California has purchased thousands of body bags and has dozens of refrigerated storage units on standby as it prepares to deal with a growing death toll from Covid-19.

The orders for 5,000 body bags and 60 53-foot-long refrigerated units to have ready for counties and hospitals should be a sobering statistic, Gov. Gavin Newsom said.

Although vaccines have begun to arrive, the crisis is far from over, Newsom said.

“There is light at the end of the tunnel, but we’re still in the tunnel,” he said at a news conference Tuesday. “And that means we’re going through perhaps the most intense and urgent moment since the beginning of this pandemic.”

Newsom, a Democrat, said there is reason for optimism: Vaccines began being administered Monday, and the state expects to have 2.1 million doses by the end of December.

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He urged people across the state to wear masks, keep their distance from others and take other steps to slow the spread of the coronavirus.

“I want to remind folks: It’s not the flu. This is not something to trifle with,” Newsom said. “This is a deadly disease, a deadly pandemic, and we’re in the middle of it right now.”

Large parts of the state are under stay-at-home orders.

About 32,300 new Covid-19 cases are reported across the state each day, a number Newsom said was historic, and the positivity rate had risen from 6.9 percent at the beginning of the month to more than 10 percent Monday.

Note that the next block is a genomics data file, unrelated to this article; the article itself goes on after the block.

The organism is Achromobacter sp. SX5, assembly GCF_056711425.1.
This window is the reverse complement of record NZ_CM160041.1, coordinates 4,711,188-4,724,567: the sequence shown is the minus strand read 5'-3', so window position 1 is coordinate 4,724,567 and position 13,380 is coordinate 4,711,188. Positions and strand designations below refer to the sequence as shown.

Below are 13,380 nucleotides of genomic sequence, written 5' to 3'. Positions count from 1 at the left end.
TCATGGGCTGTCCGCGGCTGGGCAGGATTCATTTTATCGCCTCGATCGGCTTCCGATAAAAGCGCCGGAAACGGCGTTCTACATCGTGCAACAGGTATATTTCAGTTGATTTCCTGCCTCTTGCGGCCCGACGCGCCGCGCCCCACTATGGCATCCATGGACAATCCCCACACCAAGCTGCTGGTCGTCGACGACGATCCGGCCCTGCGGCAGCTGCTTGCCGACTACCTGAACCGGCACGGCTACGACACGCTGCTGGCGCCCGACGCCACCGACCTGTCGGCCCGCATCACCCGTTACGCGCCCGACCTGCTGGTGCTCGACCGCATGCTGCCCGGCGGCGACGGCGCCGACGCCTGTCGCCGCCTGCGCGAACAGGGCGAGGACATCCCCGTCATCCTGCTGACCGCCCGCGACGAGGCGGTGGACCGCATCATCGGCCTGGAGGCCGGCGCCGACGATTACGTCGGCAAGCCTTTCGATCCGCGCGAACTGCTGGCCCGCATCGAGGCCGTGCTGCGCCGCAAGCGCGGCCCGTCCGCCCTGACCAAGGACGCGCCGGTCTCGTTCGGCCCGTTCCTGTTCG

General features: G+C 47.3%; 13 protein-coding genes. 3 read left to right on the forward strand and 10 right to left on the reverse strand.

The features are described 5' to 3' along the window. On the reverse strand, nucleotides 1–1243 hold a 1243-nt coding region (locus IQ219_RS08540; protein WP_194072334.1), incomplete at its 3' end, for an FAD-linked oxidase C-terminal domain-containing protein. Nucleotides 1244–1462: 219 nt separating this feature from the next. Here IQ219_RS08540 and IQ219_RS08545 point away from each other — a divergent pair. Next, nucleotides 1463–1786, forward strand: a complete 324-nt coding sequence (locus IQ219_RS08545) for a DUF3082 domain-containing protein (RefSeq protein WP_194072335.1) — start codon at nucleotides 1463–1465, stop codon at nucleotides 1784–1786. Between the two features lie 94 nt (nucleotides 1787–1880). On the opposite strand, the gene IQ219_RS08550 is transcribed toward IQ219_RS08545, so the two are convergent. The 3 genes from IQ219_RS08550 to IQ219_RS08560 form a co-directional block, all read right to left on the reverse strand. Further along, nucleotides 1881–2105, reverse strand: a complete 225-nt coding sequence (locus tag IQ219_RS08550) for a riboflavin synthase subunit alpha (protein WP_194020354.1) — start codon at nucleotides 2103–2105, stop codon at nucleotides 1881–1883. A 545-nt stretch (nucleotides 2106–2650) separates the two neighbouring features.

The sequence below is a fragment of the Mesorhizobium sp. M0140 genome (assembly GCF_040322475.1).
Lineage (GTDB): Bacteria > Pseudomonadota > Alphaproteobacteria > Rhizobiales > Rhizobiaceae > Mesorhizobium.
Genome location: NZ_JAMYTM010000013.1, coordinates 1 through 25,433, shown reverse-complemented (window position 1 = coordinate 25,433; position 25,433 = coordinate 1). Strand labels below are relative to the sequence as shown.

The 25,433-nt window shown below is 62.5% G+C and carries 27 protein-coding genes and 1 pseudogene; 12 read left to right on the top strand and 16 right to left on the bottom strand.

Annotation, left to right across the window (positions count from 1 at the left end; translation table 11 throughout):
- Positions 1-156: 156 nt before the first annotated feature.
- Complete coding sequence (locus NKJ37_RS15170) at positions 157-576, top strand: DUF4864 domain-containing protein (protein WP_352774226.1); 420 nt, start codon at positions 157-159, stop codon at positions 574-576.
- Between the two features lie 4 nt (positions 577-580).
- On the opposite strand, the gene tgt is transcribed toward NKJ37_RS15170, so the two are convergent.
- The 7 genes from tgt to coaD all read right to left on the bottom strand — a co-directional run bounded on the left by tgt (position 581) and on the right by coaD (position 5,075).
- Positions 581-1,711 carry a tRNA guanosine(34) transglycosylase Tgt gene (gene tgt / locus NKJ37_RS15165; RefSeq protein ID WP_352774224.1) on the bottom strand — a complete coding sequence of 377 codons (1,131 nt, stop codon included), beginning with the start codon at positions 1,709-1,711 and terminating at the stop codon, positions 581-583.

The number of people hospitalized for Covid-19 in California rose from around 8,500 on Dec. 1 to around 14,200 on Monday, he said.

And the state’s intensive care unit capacity averages around 5.7 percent statewide, Newsom said. The lowest capacities are in Southern California and the San Joaquin Valley.

There have been more than 21,000 deaths from Covid-19 in California, according to the state health department.

The average number of deaths from the disease in the state was 163 a day as of Monday, Newsom said, using a seven-day average. On Nov. 14, the average daily number was 41.

A national ensemble forecast to the Centers of Disease Control and Prevention predicts that the Covid-19 death toll could exceed 362,000 by Jan. 2.

More than 16.7 million cases had been reported in the United States by Tuesday evening, and more than 304,000 people have died, according to an NBC News count of reports.

Phil Helsel

Phil Helsel is a reporter for NBC News.

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